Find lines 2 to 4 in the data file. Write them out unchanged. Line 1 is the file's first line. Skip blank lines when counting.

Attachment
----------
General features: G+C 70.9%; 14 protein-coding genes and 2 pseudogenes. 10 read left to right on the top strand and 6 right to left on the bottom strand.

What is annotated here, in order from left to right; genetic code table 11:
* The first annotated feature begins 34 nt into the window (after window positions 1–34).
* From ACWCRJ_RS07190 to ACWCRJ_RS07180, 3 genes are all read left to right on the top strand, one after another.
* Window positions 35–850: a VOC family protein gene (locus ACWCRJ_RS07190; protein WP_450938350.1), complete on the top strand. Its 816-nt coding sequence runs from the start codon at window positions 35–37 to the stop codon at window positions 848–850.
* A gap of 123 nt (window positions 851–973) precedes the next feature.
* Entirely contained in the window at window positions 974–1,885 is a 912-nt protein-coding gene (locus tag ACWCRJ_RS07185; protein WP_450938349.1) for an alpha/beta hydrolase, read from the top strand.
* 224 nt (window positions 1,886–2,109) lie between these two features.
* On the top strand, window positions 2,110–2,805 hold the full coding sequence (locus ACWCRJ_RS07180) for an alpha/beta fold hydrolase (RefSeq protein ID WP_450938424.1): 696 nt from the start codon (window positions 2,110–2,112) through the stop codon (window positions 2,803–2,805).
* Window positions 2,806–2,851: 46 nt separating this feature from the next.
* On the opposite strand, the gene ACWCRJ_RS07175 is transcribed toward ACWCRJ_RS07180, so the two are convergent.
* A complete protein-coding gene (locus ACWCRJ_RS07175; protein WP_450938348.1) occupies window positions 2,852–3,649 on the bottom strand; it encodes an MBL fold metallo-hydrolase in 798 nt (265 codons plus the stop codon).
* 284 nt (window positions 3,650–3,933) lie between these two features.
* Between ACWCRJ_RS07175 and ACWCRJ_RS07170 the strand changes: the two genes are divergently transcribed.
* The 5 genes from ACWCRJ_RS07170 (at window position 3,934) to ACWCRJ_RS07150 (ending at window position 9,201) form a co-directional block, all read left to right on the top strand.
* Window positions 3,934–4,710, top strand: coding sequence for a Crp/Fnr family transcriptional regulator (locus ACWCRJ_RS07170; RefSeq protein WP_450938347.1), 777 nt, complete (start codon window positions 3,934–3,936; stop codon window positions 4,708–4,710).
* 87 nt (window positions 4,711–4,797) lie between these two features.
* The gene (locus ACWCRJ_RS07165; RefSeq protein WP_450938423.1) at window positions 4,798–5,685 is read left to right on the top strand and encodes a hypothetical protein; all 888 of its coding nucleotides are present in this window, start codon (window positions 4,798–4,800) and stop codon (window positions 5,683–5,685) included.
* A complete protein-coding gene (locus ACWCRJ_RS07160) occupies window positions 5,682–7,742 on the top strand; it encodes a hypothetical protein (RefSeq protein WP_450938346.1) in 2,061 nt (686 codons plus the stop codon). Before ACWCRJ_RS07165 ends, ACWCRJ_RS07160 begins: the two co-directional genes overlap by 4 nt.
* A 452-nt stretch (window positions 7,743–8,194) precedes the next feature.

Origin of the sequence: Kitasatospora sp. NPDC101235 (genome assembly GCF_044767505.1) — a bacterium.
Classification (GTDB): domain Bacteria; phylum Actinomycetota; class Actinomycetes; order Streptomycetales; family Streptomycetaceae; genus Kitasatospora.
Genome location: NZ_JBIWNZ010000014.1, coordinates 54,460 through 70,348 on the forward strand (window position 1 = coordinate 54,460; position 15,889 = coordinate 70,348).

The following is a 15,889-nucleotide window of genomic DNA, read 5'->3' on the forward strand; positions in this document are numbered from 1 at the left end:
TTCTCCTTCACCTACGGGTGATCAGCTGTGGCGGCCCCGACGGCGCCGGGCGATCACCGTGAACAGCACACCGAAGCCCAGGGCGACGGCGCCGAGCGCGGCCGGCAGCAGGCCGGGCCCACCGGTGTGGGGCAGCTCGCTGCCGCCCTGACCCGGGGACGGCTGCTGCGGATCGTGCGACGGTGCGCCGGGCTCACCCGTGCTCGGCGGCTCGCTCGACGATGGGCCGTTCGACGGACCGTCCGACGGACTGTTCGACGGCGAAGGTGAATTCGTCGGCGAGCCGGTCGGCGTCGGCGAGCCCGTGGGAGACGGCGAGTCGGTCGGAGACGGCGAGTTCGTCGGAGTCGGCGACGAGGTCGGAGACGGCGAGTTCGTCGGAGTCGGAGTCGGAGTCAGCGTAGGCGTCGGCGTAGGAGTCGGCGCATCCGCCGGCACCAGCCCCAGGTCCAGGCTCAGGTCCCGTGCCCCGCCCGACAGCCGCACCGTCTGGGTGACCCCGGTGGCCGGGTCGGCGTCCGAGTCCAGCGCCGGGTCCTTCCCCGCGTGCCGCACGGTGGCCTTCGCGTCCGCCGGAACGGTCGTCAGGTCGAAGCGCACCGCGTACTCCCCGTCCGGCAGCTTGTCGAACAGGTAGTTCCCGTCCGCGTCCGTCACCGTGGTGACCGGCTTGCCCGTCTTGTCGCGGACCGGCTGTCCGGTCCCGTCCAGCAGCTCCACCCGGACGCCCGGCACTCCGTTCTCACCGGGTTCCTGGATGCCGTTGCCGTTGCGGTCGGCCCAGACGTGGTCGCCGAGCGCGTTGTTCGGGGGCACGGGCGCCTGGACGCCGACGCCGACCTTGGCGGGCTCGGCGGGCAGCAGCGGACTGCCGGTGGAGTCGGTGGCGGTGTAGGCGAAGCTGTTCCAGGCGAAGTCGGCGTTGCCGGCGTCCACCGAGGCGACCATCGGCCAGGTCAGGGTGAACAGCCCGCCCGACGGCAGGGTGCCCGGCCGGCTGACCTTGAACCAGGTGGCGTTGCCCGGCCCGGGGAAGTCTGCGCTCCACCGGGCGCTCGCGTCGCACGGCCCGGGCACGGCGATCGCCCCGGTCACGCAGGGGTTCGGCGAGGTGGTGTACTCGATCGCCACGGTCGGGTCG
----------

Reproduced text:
What is annotated here, in order from left to right; genetic code table 11:
* The first annotated feature begins 34 nt into the window (after window positions 1–34).
* From ACWCRJ_RS07190 to ACWCRJ_RS07180, 3 genes are all read left to right on the top strand, one after another.